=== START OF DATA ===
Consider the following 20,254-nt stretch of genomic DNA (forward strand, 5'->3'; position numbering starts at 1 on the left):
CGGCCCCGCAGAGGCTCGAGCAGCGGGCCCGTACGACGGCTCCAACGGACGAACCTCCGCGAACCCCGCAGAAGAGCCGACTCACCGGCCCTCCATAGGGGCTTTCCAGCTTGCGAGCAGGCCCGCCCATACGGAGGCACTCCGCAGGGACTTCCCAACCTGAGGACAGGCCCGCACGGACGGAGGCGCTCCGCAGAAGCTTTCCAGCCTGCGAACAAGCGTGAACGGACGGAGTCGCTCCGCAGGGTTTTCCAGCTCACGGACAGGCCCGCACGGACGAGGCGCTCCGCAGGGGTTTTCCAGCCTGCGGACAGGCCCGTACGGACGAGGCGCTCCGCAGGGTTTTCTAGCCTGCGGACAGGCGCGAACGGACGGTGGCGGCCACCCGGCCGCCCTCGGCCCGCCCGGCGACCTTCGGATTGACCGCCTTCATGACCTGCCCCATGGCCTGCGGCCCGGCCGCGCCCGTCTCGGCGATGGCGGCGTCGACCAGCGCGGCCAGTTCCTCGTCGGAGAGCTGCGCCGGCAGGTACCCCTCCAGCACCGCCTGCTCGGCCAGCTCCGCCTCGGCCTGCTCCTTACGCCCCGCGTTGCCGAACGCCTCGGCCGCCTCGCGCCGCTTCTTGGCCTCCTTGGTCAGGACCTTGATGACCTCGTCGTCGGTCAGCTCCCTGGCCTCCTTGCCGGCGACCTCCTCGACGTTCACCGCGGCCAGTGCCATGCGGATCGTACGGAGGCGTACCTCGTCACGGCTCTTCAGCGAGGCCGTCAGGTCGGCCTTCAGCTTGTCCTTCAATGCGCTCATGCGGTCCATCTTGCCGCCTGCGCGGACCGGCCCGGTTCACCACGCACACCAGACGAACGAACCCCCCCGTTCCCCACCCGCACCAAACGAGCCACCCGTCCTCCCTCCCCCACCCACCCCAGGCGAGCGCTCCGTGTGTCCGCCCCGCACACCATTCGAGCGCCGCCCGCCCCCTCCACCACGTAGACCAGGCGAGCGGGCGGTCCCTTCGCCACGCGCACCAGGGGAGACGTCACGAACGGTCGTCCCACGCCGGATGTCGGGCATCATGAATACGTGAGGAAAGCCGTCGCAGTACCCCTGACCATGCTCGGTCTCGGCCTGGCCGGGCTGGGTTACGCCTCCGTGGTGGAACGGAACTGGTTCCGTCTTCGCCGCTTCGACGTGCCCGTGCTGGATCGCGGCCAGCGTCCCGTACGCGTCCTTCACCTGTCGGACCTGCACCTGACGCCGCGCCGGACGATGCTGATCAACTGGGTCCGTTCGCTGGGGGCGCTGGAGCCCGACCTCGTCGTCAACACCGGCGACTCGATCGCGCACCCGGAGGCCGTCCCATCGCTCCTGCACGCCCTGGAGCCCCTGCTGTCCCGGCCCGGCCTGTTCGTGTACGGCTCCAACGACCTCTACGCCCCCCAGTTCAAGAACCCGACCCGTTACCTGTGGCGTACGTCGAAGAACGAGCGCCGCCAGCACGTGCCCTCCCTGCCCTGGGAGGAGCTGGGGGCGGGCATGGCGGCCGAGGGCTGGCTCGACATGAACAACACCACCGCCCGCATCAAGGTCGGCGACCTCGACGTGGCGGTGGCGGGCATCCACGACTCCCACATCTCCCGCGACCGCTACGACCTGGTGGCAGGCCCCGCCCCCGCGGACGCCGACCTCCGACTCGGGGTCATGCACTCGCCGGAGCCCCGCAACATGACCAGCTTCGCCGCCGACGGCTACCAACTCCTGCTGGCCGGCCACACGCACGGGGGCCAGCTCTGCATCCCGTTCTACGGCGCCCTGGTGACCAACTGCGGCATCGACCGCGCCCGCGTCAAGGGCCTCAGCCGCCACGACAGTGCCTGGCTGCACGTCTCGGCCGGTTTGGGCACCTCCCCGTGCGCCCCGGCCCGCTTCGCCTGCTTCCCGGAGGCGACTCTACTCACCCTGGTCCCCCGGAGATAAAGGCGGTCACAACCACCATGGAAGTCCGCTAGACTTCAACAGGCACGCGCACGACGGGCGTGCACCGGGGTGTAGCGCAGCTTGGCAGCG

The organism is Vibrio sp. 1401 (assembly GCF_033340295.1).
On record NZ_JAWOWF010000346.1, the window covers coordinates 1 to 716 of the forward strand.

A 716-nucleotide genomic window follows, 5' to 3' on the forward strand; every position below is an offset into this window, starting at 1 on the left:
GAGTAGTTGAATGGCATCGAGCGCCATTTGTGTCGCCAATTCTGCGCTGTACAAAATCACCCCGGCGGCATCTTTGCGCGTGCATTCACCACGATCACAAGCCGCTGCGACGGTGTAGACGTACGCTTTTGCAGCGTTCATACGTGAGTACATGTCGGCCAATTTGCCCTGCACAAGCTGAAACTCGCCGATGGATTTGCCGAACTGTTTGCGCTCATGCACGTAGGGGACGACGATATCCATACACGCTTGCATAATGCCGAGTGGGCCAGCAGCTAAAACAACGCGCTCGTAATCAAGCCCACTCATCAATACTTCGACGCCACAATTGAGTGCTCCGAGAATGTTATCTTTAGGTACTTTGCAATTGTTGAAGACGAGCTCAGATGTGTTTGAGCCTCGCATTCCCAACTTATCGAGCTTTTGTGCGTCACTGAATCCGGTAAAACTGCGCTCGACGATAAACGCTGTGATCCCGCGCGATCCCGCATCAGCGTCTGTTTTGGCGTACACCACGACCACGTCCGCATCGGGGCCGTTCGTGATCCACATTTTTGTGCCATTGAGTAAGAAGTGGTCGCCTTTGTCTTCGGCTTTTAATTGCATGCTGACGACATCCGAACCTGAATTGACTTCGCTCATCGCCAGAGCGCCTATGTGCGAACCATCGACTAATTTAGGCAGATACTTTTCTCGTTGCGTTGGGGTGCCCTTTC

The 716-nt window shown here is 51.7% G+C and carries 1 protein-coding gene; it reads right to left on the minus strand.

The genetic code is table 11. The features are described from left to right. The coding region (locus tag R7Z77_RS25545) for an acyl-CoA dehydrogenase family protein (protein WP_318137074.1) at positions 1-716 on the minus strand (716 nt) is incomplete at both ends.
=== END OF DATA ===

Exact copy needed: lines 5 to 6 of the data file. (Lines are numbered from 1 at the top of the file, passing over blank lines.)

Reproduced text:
A 716-nucleotide genomic window follows, 5' to 3' on the forward strand; every position below is an offset into this window, starting at 1 on the left:
GAGTAGTTGAATGGCATCGAGCGCCATTTGTGTCGCCAATTCTGCGCTGTACAAAATCACCCCGGCGGCATCTTTGCGCGTGCATTCACCACGATCACAAGCCGCTGCGACGGTGTAGACGTACGCTTTTGCAGCGTTCATACGTGAGTACATGTCGGCCAATTTGCCCTGCACAAGCTGAAACTCGCCGATGGATTTGCCGAACTGTTTGCGCTCATGCACGTAGGGGACGACGATATCCATACACGCTTGCATAATGCCGAGTGGGCCAGCAGCTAAAACAACGCGCTCGTAATCAAGCCCACTCATCAATACTTCGACGCCACAATTGAGTGCTCCGAGAATGTTATCTTTAGGTACTTTGCAATTGTTGAAGACGAGCTCAGATGTGTTTGAGCCTCGCATTCCCAACTTATCGAGCTTTTGTGCGTCACTGAATCCGGTAAAACTGCGCTCGACGATAAACGCTGTGATCCCGCGCGATCCCGCATCAGCGTCTGTTTTGGCGTACACCACGACCACGTCCGCATCGGGGCCGTTCGTGATCCACATTTTTGTGCCATTGAGTAAGAAGTGGTCGCCTTTGTCTTCGGCTTTTAATTGCATGCTGACGACATCCGAACCTGAATTGACTTCGCTCATCGCCAGAGCGCCTATGTGCGAACCATCGACTAATTTAGGCAGATACTTTTCTCGTTGCGTTGGGGTGCCCTTTC